Stern’s descendants allege Rousseau worked around State Department rules that would have alerted museums to the purchase.

Then in 1972, they say, Rousseau turned again to Knoedler to organize a hush-hush sale for an undisclosed amount which the Met said was more than $75,000.

The sale was kept secret for months, then condemned as a “a breach of public trust” by the Art Dealers Association of America, the New York Times reported at the time.

George Clooney and Matt Damon among art treasures in a scene from
Rousseau, before he was one of the Met’s most distinguished curators, was one of the “Monument Men,” the elite art-hunters portrayed by George Clooney and Matt Damon in the 2014 movie of the same name.

 Basil Goulandris, a Greek shipping tycoon, on a yacht.
Basil Goulandris was the apparent buyer in 1972. He died in 1994 after a prolific life spending his fortune as a Greek shipping tycoon on amassing a massive art collection.
Corbis/VCG via Getty Images

The Met said at the time that it was a “lesser work” being sold to help buy a $5.5m Velazquez painting. But the Stern family says that was a lie; that painting had been bought in 1971 with money from, among others, Brooke Astor.

A similar Van Gogh work –“Wooden Huts Among Olive Trees and Cypresses” — sold at auction in 2021 for more than $71 million.

Rousseau died in 1973 and the Met ordered its archive of his papers sealed until 2073, which the Stern family say will let the museum keep the truth about their Van Gogh secret for decades to come

The painting’s ownership is still unclear, the Stern descendants say, with the apparent 1972 buyer being Greek shipping heir Basil Goulandris and his wife Elise. They amassed a $3 billion collection before their deaths.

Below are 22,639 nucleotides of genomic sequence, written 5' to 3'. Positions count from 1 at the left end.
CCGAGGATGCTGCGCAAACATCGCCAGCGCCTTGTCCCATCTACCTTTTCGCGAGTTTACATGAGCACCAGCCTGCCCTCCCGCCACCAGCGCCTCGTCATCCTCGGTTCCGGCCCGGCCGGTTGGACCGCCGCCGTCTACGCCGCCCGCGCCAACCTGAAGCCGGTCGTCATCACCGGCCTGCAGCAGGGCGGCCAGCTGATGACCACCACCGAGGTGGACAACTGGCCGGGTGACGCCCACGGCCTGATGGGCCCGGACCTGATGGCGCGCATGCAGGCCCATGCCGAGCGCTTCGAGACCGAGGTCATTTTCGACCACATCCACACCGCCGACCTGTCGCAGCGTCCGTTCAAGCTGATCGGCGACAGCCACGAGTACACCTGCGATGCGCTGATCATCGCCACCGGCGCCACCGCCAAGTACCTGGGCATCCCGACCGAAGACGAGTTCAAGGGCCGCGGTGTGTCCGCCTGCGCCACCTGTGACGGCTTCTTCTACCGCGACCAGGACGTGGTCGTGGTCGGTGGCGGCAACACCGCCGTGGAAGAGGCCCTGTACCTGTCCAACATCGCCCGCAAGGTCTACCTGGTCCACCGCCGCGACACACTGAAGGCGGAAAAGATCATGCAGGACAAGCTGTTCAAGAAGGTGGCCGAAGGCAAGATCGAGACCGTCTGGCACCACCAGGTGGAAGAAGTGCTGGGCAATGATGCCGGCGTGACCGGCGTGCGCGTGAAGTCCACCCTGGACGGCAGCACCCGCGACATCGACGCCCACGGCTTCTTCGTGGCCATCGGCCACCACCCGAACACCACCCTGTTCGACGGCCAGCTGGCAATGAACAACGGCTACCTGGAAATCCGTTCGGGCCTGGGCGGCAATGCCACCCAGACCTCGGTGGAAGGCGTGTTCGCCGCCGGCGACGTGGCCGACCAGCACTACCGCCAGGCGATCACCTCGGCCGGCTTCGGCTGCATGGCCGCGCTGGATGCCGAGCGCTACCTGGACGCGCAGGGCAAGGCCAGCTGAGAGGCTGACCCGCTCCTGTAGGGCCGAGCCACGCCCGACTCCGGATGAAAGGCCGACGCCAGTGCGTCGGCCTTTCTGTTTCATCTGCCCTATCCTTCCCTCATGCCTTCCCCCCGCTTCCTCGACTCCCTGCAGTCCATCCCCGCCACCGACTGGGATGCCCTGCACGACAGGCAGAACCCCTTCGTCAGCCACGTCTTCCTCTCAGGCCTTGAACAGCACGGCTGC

Goulandris and his wife Elise, who died in 2000, created a foundation which opened a museum in 2019 to display their collection. Its catalogue included “The Olive Picking,” which the Stern family now want returned to them.
Goulandris Foundation

The Basil and Elise Goulandris Foundation in Athens
The Goulandris Foundation’s gallery in Athens, which opened in 2019, is where “The Olive Picking” was displayed although the foundation has not acknowledged that the work belonged to Basil and Elise Goulandris.
Wikimedia Commons

The couple’s foundation listed “The Olive Picking” in its 2019 catalogue for its new Athens museum, but did not say it had belonged to the couple or disclose Stern’s ownership. The foundation refused comment through a spokeswoman, citing the litigation Wednesday.

The Met did not return a request for comment, but a spokesman told the Art Newspaper in 2022 that “during the Met’s ownership of the painting” there had been no record that it belonged to the Stern family, and added, “that information did not become available until several decades after the painting left the museum’s collection.”